(director: Brenda Chapman; screenwriters: Marissa Kate Goodhill/based on the creations of J.M. Barrie (Peter Pan ) & Lewis Carroll (Alice in Wonderland); cinematographer: Jules O’Loughlin; editor: Dody Dorn; music: John Debney; cast: Jordan Nash (Peter), Keira Chansa (Alice), Reece Yates (David), David Oyelowo (Jack), Angelina Jolie (Rose Littleton), Anna Chancellor (Eleanor Morrow), Michael Caine (Charlie), Clarke Peters (Hatter), David Gyasi (Captain James), Gugu Mbatha-Raw (Adult Alice Littleto), Derek Jacobi (Mr. Brown); Runtime: 94; MPAA Rating: NR; producers: Leesa Kahn, James Spring, David Oyelowo, Steve Richards, Andrea Keir; Endurance Media; 2020)

“It’s a loopy film that’s more attractive to adults than kids, even if made for kids.”

Reviewed by Dennis Schwartz

An inert fairy-tale children’s pic helmed by animation filmmaker Brenda Chapman (“Brave”/”The Prince of Egypt”) and written by Marissa Kate Goodhill. Chapman got the assignment from the studio with the stipulation she must take on the completed script by Marissa Kate Goodhill. It’s her first solo directorial work, and her first live-action film.

Rose (Angelina Jolie) and Jack (David Oyelowo) are an inter-racial British couple who live in an ideal suburban country home outside of London during an unspecified Victorian- era. They have three children, David (Reece Yates), Peter (Jordan A. Nash), and Alice (Keira Chansa), who are well-behaved, filled with joy and imaginative.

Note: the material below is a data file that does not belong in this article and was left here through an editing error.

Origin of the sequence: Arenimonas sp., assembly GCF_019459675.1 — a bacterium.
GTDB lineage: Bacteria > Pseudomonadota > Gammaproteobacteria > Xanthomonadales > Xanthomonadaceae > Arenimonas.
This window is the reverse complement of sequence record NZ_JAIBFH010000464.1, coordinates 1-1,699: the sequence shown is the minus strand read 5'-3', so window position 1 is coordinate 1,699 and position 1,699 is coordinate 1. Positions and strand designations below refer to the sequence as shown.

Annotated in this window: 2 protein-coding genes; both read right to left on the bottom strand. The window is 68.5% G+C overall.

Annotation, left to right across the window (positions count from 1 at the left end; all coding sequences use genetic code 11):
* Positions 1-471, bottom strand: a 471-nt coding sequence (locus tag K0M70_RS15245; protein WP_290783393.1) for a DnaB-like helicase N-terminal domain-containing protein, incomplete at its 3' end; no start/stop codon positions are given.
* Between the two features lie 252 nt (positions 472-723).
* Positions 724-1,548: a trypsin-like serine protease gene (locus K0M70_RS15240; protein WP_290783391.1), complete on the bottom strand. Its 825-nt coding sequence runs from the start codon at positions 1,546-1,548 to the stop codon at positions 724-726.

But things change when tragedy hits the happy family and each family member reacts in a different way to their new reality. The film’s villain, the childless Eleanor Morrow (Anna Chancellor), Rose’s older, aristocratic sister, uses her money to take David away from the needy family because they’re on the poverty line and she convinces the family she will provide the financial aid that will ensure the kid will get a good education for a career. But the kid meets with a predictable misfortune. While the bad news causes Rose to hit the bottle and Jack reverts to his former bad habit of gambling, the kids retreat into their rich fantasy world: Alice into a magical world full of rabbits and angry queens, and Peter into a different magical world where he can avoid adult grief and responsibility forever. The essence of the film has Peter telling Alice: “It’s not time to grow up, Alice. It never is. You’ll see!”

It’s a loopy film that’s more attractive to adults than kids, even if made for kids. The mood swings veer from being too sentimental to too bleak. Fantasy is used by the children as a means of escapism from the real world, while the adults have for the most part forgotten about their childhood fantasy world and will have trouble dealing with their emotions and responsibilities of adulthood in the same way children are freely able to do so.

Overall the film had too little sparkle to carry out what it was preaching, as it’s only briefly joyful or magical. Furthermore, it seems incredible that the filmmaker wants us to believe that a child’s magical world is for the most part better than the adult’s world. I found this to be rubbish, conjecture or just plain Hollywood balderdash. But on the positive side, the director elicits wonderful performances from both the children and the star-studded cast.

David Oyelowo is surrounded by
      delighted children in Brenda Chapman’s film Come Away.

REVIEWED ON 3/10/2020  GRADE:  C